• Topic: Economics, Monetary Policy, Finance, Economic Theory, Macroeconomics, Money
  • Political Geography: United States
  • Author: Catherine Ruetschli, Mark Glick
  • Publication Date: 10-2019
  • Content Type: Working Paper
  • Institution: Institute for New Economic Thinking (INET)
  • Abstract: The Big Tech companies, including Google, Facebook, Amazon, Microsoft and Apple, have individually and collectively engaged in an unprecedented number of acquisitions.When a dominant firm purchases a start-up that could be a future entrant and thereby increase competitive rivalry, it raises a potential competition issue. Unfortunately, the antitrust law of potential competition mergers is ill-equipped to address tech mergers. We contend that the Chicago School’s assumptions and policy prescriptions hobbled antitrust law and policy on potential competition mergers. We illustrate this problem with the example of Facebook. Facebook has engaged in 90 completed acquisitions in its short history (documented in the Appendix to this paper). Many antitrust commentators have focused on the Instagram and WhatsApp acquisitions as cases of mergers that have reduced potential competition. We show the impotence of the potential competition doctrine applied to these two acquisitions. We suggest that the remedy for Chicago School damage to the potential competition doctrine is a return to an empirically tractable structural approach to potential competition mergers.
  • Topic: Economics, Science and Technology, Communications, Law, Digital Economy, Macroeconomics, Monopoly, Antitrust Law
  • Political Geography: United States
  • Author: Mark Glick
  • Publication Date: 07-2019
  • Content Type: Working Paper
  • Institution: Institute for New Economic Thinking (INET)
  • Abstract: Since the publication of Robert Bork’s The Antitrust Paradox, lawyers, judges, and many economists have defended “Consumer welfare” (CW) as a standard for decisions about antitrust goals and enforcement priorities. This paper argues that the CW is actually an empty concept and is an inappropriate goal for antitrust. Welfare economists concede that there is no credible measurable link between price and output and human well-being. This means that the concept of CW does not legitimate limited antitrust enforcement, nor does it justify the exclusion of other antitrust goals that require more active enforcement practices. This paper contends that antitrust policy is not welfare based at all, and that if it were, antitrust policy and enforcement would differ significantly from the Chicago School vision. Without the fiction that economists can establish that in the short run lower price and higher output measurably increases welfare more than other goals, recent defenses of the CW standard resolve down to arguments based on unsupported assumptions.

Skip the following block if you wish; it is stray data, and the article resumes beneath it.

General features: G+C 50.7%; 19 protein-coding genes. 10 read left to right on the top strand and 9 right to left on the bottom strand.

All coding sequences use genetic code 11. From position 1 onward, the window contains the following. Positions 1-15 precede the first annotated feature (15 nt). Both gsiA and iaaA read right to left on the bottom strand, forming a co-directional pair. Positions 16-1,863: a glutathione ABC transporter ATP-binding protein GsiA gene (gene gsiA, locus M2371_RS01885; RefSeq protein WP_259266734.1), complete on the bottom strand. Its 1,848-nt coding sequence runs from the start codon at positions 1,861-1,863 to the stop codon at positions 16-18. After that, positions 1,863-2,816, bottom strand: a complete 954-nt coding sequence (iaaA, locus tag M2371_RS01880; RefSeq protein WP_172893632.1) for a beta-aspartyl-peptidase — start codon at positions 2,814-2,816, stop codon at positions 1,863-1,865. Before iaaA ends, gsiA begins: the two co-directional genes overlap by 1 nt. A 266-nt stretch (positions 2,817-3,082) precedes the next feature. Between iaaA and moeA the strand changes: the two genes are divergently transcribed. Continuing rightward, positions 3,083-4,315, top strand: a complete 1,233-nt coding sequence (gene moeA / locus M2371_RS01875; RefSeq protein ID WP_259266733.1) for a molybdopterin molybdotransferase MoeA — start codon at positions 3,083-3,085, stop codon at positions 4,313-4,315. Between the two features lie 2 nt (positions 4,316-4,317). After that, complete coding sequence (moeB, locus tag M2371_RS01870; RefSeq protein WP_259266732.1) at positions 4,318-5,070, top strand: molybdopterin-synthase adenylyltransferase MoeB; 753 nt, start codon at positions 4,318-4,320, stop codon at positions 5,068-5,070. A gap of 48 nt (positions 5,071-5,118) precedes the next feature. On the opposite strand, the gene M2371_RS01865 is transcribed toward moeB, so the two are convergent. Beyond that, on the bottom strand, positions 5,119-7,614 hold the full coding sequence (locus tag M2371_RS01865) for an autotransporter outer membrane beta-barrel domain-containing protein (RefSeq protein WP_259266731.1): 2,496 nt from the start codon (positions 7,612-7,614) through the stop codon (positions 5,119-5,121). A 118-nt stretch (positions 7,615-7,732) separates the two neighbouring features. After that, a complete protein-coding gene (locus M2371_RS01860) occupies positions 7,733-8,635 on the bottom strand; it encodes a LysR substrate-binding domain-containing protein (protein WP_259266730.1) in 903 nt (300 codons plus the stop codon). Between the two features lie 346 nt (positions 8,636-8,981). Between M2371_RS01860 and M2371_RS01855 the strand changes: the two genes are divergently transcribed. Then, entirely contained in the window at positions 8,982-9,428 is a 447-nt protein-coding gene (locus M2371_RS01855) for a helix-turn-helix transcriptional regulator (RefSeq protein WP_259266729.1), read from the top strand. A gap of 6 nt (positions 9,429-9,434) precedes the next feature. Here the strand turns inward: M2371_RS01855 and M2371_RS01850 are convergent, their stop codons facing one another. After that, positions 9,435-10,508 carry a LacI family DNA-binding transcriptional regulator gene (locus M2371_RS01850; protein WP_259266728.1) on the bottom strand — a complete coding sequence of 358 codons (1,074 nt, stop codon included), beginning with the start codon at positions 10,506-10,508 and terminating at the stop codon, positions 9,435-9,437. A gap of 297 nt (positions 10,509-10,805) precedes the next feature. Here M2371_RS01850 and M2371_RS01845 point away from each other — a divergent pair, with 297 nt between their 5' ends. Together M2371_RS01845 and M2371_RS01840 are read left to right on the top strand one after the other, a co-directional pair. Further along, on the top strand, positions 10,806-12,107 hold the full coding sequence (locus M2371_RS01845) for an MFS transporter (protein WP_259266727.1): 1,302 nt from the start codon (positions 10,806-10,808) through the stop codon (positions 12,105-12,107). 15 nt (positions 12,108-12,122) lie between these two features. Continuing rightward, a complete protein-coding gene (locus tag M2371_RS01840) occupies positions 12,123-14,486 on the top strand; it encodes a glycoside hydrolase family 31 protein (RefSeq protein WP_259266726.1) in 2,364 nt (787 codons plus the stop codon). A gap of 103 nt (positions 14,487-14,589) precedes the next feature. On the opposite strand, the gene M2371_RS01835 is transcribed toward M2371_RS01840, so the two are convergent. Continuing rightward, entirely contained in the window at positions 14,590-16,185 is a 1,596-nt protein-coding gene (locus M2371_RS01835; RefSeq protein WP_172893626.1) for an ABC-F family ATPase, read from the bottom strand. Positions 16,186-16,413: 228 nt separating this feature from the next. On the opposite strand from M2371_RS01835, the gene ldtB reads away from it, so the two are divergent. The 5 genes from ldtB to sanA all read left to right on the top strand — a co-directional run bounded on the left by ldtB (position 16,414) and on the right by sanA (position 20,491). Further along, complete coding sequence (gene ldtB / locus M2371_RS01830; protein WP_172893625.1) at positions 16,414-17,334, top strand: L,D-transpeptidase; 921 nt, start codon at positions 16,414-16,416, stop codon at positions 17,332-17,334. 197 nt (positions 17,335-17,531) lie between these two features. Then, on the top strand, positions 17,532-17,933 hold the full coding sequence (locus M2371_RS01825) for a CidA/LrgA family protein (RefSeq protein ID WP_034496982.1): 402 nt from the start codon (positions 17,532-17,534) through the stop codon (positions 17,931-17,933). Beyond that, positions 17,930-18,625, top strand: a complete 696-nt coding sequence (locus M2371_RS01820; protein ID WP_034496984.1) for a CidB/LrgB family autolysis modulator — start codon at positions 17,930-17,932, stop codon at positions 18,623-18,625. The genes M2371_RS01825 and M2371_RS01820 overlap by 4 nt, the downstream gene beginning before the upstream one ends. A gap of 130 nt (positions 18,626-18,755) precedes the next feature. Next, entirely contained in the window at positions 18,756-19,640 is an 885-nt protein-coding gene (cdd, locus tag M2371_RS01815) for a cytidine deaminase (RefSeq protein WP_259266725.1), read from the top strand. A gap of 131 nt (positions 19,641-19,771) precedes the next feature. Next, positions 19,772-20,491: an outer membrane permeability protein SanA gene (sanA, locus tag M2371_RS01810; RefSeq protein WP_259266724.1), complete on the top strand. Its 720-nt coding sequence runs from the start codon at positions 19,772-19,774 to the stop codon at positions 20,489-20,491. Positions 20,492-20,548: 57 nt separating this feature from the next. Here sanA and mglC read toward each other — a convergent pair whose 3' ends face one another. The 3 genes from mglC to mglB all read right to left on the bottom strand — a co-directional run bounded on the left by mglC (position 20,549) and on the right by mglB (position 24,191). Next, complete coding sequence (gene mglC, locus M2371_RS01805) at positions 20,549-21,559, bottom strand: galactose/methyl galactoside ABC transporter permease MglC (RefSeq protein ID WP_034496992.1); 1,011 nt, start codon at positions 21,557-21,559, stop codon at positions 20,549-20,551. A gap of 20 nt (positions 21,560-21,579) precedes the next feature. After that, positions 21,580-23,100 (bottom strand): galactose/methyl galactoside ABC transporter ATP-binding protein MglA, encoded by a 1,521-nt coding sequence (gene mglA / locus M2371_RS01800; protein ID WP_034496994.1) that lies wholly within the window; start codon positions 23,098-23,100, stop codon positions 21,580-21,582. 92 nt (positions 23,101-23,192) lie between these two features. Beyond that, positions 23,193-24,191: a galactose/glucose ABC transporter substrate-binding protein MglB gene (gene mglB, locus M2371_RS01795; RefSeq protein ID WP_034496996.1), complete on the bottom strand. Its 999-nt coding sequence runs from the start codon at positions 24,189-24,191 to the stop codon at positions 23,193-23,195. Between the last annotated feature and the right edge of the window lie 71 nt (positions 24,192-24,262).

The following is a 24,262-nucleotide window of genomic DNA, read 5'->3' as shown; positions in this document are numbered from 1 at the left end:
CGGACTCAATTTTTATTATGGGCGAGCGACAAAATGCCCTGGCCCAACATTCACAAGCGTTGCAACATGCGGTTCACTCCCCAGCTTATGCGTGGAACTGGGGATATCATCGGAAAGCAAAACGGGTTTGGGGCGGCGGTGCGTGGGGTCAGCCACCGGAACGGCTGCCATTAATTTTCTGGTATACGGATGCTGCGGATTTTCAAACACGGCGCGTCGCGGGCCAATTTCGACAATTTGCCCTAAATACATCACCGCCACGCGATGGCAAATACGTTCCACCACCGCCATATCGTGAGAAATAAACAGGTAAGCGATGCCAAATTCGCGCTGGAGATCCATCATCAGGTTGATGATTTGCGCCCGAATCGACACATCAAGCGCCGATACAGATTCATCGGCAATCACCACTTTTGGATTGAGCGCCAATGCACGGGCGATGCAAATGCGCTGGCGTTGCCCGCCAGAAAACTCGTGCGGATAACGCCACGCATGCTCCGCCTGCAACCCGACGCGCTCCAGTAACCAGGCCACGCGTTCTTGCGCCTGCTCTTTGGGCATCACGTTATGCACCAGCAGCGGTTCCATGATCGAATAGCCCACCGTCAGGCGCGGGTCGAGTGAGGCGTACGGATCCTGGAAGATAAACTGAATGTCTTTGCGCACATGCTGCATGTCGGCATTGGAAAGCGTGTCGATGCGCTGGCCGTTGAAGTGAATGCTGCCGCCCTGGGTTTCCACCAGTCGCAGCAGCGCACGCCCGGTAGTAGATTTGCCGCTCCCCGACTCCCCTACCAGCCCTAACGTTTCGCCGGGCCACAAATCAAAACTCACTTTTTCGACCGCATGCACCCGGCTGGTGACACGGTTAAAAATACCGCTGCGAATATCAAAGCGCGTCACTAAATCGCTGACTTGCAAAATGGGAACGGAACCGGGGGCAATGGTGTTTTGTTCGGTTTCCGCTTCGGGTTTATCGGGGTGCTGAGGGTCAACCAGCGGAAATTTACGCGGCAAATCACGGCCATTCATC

• Topic: Economics, Law, Legal Theory , Economic Theory, Macroeconomics, Antitrust Law, Microeconomics
  • Political Geography: United States
  • Publication Date: 07-2019
  • Content Type: Working Paper
  • Institution: Institute for New Economic Thinking (INET)
  • Abstract: We validate our measure by showing it correctly identifies calls containing extensive conversations on risks that are political in nature, that it varies intuitively over time and across sectors, and that it correlates with the firm’s actions and stock market volatility in a manner that is highly indicative of political risk. Firms exposed to political risk retrench hiring and investment and actively lobby and donate to politicians. These results continue to hold after controlling for news about the mean (as opposed to the variance) of political shocks. Interestingly, the vast majority of the variation in our measure is at the firm level rather than at the aggregate or sector level, in the sense that it is neither captured by the interaction of sector and time fixed effects, nor by heterogeneous exposure of individual firms to aggregate political risk. The dispersion of this firm-level political risk increases significantly at times with high aggregate political risk. Decomposing our measure of political risk by topic, we find that firms that devote more time to discussing risks associated with a given political topic tend to increase lobbying on that topic, but not on other topics, in the following quarter.